At the gym, many of us are on our own, without the watchful eye of a trainer or coach. While we may turn to the interwebs for help with our programming, an overabundance of information — much of which is unreliable — makes it difficult to find the movements that really make a difference. What results is a number of exercises you’re doing wrong without even noticing, except that you don’t get any results; and that, you notice.
Here are five exercises you’re doing wrong, and how to fix them.
Lunges are one of the go-to exercises for killer quads and a bigger booty; but form matters. And if you’re doing them wrong, don’t plan on acquiring a Kardashian-sized backside anytime soon. One of the most common mistakes is not stepping out far enough — or stepping out too far. So, how can you tell you’re in the right place?
When you lunge, your knee should be lined up with your ankle, with your legs forming a right angle. Kiss your knee to the ground — avoiding slamming it down, and don’t leave it there, or you’ll lose tension. Your upper body should not be folding over while you lunge — posture matters!
Squats make the world a better place — except for all the people doing them wrong. It doesn’t matter if you’re doing bodyweight squats or you have 300 pounds on your back. Form is still important. While there are a number of things to keep in mind with this movement, start with these to keep it simple:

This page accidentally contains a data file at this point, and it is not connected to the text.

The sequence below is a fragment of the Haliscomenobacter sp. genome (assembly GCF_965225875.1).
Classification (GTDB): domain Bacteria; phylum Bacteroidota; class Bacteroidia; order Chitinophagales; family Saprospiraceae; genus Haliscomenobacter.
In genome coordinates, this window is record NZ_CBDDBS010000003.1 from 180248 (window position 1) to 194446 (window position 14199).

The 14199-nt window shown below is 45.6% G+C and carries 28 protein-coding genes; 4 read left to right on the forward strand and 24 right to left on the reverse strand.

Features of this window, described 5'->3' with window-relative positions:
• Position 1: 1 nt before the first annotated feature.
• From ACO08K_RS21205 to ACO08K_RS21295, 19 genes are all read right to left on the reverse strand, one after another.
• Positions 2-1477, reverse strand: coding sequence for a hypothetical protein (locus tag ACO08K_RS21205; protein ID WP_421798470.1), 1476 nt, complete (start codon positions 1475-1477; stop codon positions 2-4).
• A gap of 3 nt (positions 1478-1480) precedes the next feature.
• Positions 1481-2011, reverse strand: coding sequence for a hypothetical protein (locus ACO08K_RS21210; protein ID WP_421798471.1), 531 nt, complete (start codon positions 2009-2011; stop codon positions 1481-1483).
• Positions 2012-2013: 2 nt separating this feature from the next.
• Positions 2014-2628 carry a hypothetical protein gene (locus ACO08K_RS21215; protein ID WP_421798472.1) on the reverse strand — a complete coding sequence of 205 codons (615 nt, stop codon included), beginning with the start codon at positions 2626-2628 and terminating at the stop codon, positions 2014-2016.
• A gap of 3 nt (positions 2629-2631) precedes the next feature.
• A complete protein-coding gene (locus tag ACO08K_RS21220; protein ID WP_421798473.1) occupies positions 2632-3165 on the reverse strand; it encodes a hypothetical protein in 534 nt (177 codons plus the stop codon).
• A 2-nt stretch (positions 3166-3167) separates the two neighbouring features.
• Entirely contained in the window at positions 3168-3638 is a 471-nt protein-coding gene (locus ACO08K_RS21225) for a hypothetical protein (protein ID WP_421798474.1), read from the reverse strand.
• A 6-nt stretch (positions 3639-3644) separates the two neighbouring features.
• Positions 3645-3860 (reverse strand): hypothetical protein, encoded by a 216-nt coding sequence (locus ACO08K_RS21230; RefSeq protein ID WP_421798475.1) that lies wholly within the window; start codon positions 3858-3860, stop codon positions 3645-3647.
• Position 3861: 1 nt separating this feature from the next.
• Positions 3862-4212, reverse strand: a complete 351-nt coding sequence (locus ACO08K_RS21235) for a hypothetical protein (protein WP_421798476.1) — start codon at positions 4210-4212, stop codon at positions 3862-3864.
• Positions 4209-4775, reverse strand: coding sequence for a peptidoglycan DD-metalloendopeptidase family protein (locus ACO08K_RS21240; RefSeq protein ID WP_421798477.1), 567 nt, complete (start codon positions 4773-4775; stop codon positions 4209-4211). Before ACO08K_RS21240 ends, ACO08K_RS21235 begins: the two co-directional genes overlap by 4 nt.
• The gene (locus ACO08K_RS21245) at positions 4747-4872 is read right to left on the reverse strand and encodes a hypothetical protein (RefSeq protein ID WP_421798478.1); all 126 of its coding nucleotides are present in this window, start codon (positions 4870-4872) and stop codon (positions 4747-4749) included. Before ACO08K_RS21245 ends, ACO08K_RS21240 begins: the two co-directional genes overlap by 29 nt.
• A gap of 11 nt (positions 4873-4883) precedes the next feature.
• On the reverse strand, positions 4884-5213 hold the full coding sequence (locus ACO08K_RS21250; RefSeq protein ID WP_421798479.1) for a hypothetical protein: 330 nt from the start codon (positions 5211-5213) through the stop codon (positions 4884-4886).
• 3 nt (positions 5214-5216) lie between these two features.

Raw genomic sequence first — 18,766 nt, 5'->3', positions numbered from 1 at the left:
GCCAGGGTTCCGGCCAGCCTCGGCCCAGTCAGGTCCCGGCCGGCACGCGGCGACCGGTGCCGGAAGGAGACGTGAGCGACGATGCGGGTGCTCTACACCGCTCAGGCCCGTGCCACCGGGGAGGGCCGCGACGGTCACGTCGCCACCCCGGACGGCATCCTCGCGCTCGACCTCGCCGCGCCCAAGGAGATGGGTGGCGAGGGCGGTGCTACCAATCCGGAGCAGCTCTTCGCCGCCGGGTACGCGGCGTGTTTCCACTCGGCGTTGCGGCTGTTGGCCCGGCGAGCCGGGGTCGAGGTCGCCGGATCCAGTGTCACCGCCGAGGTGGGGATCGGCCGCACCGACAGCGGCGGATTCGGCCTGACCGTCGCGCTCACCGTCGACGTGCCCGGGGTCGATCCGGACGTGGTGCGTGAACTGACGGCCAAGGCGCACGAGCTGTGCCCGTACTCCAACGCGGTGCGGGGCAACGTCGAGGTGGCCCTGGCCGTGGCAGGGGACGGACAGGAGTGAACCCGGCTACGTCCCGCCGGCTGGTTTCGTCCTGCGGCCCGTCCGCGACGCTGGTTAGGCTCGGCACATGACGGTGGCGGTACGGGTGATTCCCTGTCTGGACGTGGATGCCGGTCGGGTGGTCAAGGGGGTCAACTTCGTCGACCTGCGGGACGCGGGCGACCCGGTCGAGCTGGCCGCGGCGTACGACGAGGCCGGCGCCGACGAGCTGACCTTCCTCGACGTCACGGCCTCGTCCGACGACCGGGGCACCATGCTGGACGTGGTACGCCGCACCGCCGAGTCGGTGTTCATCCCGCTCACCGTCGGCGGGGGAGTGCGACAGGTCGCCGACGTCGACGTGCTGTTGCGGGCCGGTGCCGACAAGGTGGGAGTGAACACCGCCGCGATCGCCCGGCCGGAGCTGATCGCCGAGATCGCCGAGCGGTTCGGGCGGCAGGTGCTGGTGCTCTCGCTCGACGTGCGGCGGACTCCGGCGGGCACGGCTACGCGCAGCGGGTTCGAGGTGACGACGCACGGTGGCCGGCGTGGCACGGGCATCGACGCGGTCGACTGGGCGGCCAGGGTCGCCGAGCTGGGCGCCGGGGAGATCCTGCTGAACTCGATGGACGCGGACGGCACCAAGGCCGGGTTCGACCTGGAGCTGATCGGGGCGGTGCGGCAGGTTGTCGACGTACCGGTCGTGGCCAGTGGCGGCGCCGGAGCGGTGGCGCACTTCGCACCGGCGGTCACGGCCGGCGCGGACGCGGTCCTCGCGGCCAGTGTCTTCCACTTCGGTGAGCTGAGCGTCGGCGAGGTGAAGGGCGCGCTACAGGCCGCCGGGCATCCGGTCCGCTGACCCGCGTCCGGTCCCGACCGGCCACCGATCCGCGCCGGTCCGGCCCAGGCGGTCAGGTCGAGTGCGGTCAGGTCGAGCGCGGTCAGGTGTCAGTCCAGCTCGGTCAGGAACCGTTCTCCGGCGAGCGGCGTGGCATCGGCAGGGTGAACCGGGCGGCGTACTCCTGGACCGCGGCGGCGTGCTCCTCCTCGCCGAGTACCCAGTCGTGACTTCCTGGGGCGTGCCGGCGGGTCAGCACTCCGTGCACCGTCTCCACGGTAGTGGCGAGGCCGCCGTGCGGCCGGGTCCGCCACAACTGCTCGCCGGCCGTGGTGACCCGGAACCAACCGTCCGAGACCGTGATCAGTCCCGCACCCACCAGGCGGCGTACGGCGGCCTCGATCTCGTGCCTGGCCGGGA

- Squat past parallel.
- Push your knees out.
- Keep your back tight.
If you look like a dog relieving itself, go down in weight and practice making it pretty. Squats done incorrectly will not do much to make you stronger, and you’re at a greater risk of injury.
If planks are easy, you’re doing them wrong. If they hurt, you’re also doing them wrong. Engage your core so your back isn’t sagging toward the ground, which is a common cause of discomfort for the plank. On the other hand, your butt shouldn’t be up in the air, which takes away most of the challenge. Think of keeping your body in a straight line. If you’ve mastered proper form and the plank starts to get too easy, place weight on your back to make it harder.
Improper form can render your push-ups obsolete, and that makes us cry. Your hands should be slightly wider than shoulder-width apart. When you push up, keep your elbows tucked at your sides, not flared out like wings. Like planks, your body should form a straight line — with neither a saggy back nor a protruding posterior.
Our best advice for sit-ups? Don’t do them. There are other core exercises out there far superior. But if you happen to be a fan, make darn sure you’re getting the most out of them. Remember that unlike crunches, your entire back should leave the floor. Engage your core to keep your spine straight. Some people tend to use sheer force and momentum to swing up off the floor, pulling their upper body by their head. To avoid this, don’t hold on to your head at all. Instead, flare your elbows out and merely touch your temples with your fingers, or cross your arms on your chest.
What are some of the more popular exercises that a lot of us haven’t really figured out yet?